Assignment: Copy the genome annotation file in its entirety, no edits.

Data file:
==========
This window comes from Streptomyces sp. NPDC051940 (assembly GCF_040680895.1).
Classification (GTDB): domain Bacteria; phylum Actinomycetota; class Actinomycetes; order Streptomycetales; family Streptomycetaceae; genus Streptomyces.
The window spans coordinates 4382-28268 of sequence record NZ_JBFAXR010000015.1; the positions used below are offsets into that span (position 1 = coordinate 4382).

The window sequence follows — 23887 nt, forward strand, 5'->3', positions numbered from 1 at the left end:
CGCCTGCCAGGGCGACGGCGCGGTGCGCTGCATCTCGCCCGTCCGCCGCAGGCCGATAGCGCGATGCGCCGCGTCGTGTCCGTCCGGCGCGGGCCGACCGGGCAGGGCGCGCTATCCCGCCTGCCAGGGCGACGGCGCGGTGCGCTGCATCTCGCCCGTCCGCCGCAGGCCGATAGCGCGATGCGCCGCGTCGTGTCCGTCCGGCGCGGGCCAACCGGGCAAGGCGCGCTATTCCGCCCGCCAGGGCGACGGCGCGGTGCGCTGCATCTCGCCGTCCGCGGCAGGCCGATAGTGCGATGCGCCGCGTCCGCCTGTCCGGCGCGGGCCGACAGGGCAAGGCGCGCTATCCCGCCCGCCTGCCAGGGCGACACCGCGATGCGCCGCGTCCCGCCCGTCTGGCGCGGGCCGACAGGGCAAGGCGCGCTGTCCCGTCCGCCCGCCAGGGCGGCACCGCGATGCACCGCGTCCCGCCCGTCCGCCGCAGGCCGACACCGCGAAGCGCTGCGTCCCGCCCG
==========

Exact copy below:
This window comes from Streptomyces sp. NPDC051940 (assembly GCF_040680895.1).
Classification (GTDB): domain Bacteria; phylum Actinomycetota; class Actinomycetes; order Streptomycetales; family Streptomycetaceae; genus Streptomyces.
The window spans coordinates 4382-28268 of sequence record NZ_JBFAXR010000015.1; the positions used below are offsets into that span (position 1 = coordinate 4382).

The window sequence follows — 23887 nt, forward strand, 5'->3', positions numbered from 1 at the left end:
CGCCTGCCAGGGCGACGGCGCGGTGCGCTGCATCTCGCCCGTCCGCCGCAGGCCGATAGCGCGATGCGCCGCGTCGTGTCCGTCCGGCGCGGGCCGACCGGGCAGGGCGCGCTATCCCGCCTGCCAGGGCGACGGCGCGGTGCGCTGCATCTCGCCCGTCCGCCGCAGGCCGATAGCGCGATGCGCCGCGTCGTGTCCGTCCGGCGCGGGCCAACCGGGCAAGGCGCGCTATTCCGCCCGCCAGGGCGACGGCGCGGTGCGCTGCATCTCGCCGTCCGCGGCAGGCCGATAGTGCGATGCGCCGCGTCCGCCTGTCCGGCGCGGGCCGACAGGGCAAGGCGCGCTATCCCGCCCGCCTGCCAGGGCGACACCGCGATGCGCCGCGTCCCGCCCGTCTGGCGCGGGCCGACAGGGCAAGGCGCGCTGTCCCGTCCGCCCGCCAGGGCGGCACCGCGATGCACCGCGTCCCGCCCGTCCGCCGCAGGCCGACACCGCGAAGCGCTGCGTCCCGCCCG